September 17, 2018 2:36 pm
Updated: October 11, 2018 12:54 pm

Maritimers working in cannabis industry concerned about crossing U.S. border

WATCH: The Nova Scotia Liquor Corporation has reviewed with legal counsel how employees will be impacted when they try to travel to the United States, and the corporation has told them to be answer customs and border protection officers' questions truthfully, if they choose to answer them at all. Steve Silva reports.

A A

The Nova Scotia Liquor Corporation (NSLC) has reviewed with legal counsel how employees will be impacted when they try to travel to the United States, and the corporation has told them to be answer customs and border protection officers’ questions truthfully, if they choose to answer them at all.

“If they’re denied entry at the border, there’s nothing that we can do about it because it’s U.S. law, and we’re subject to their law,” said NSLC spokesperson Bev Ware.

Global News
Help us improve Globalnews.ca
Story continues below

“Even though they are engaged in legal work here in Canada, and we have no connections with the U.S. cannabis industry, it’s still considered illegal in the U.S.”

The corporation has 185 employees involved in the retail side of its cannabis offerings, and about 35 employees work in its head office involved in procurement and other aspects of the industry.

READ: NSLC orders 3.75M grams of cannabis to stock stores ahead of legalization

“It could be interpreted by U.S. border officials that this would apply to all NSLC employees,” Ware said, regarding who is considered to be working in the cannabis industry.

Blair Hodgman, a U.S. and Canadian immigration lawyer, says she believes that those engaged in the legal cannabis industry in Canada are admissible to the U.S. so long as they’re travelling for reasons unrelated to the industry.

“The statute says that you’re inadmissible if they have reason to believe or know that you are engaged or going to engage in the illicit trafficking of a controlled substance, but it will no longer be illicit in Canada when the law goes into effect allowing the legal sale of marijuana,” she said.

Those interested in travelling to the U.S. for something related to the industry should consult a lawyer, Hodgman said.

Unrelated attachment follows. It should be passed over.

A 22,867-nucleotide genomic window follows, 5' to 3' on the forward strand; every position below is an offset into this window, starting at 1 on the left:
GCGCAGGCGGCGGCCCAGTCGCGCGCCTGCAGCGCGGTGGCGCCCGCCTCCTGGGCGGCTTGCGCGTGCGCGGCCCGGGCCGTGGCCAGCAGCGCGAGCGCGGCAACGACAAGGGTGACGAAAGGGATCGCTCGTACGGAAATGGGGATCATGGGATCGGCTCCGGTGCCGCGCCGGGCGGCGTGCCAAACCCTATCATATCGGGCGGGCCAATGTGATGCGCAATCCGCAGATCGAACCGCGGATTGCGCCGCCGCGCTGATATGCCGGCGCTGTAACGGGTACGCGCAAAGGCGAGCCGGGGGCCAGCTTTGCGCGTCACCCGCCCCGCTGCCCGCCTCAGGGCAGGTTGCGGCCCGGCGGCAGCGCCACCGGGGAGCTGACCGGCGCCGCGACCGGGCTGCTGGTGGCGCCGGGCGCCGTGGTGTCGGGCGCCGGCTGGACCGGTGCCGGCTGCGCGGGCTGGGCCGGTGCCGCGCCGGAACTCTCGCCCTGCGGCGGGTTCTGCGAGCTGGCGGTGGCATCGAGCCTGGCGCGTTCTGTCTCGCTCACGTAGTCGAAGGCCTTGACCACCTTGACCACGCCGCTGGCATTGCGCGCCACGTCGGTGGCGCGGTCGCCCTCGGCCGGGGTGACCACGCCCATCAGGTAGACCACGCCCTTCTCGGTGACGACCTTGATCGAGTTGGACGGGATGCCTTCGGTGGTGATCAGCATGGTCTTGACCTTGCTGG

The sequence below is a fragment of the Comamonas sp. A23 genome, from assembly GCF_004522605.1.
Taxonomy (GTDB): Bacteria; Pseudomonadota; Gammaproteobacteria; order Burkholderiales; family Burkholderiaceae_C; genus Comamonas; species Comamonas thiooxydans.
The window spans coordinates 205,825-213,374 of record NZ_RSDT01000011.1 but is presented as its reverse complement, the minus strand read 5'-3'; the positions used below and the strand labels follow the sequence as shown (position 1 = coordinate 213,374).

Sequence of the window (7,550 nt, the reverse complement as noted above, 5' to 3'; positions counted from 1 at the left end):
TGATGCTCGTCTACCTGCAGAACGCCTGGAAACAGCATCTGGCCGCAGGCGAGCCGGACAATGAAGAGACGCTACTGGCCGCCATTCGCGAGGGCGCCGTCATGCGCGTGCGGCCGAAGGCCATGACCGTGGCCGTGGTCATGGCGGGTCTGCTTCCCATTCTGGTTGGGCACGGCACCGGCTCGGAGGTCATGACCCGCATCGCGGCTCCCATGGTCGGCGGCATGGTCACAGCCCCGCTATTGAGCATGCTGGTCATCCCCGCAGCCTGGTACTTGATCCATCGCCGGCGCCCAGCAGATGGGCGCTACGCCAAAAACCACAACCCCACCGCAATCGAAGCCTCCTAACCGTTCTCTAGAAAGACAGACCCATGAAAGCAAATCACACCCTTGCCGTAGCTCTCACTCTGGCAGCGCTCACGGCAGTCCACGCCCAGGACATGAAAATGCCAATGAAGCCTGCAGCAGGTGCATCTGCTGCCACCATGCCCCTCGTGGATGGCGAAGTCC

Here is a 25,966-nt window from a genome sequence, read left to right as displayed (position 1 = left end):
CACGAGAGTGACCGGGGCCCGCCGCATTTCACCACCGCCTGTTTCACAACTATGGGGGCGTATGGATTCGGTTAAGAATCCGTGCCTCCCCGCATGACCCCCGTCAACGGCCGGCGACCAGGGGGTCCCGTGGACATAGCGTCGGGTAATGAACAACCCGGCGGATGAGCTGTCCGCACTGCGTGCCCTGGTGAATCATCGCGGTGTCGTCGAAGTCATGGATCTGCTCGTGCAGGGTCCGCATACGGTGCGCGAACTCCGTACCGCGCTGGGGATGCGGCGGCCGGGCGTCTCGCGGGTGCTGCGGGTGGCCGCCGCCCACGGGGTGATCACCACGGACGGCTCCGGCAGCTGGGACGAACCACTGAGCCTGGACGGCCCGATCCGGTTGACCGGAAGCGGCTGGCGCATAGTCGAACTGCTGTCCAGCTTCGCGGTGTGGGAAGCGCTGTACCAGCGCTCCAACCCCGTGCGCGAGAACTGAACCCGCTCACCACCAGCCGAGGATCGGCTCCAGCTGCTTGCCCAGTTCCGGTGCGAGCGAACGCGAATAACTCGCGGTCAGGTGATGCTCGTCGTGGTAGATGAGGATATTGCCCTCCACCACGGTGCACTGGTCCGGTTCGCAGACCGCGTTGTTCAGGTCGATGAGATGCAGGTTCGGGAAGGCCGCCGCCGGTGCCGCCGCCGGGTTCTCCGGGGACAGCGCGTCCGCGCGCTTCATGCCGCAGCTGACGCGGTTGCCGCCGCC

Ware says employees have been told to answer questions truthfully from customs and border protection officers when trying to cross into America.

This is an issue that relates not just to those employed by the NSLC, but anyone in Canada connected to the cannabis industry. This is also a federal government to federal government issue and Prime Minister Justin Trudeau has said he does not plan to lobby the U.S. on this matter.

WATCH: Cannabis legalization will provide tools to reduce unsafe behaviour says Trudeau

Bill Sanford is the president of Breathing Green Solutions (BGS), Nova Scotia’s first licensed cannabis producer. The company is growing four different strains of cannabis and it has completed four harvests so far at its facility in Wentworth, N.S.

The aim is to produce 2,000 kg of product per year, he said.

There is concern that employees won’t be able to attend industry conferences in the U.S. and BGS employees have been told they might have issues crossing the border.

“I’ve already had one of my directors cancel a month of vacation in Florida this winter just out of concern that he might be stopped at the border. I think it’s already starting to have an impact,” he said.

“I’m sure many Canadians have chosen not to travel south of the border as a result of the recent press.”

There more than 90 families from across Canada, most in the Maritimes, who have invested in the operation, Sanford said.

© 2018 Global News, a division of Corus Entertainment Inc.

Report an error

Comments

Want to discuss? Please read our Commenting Policy first.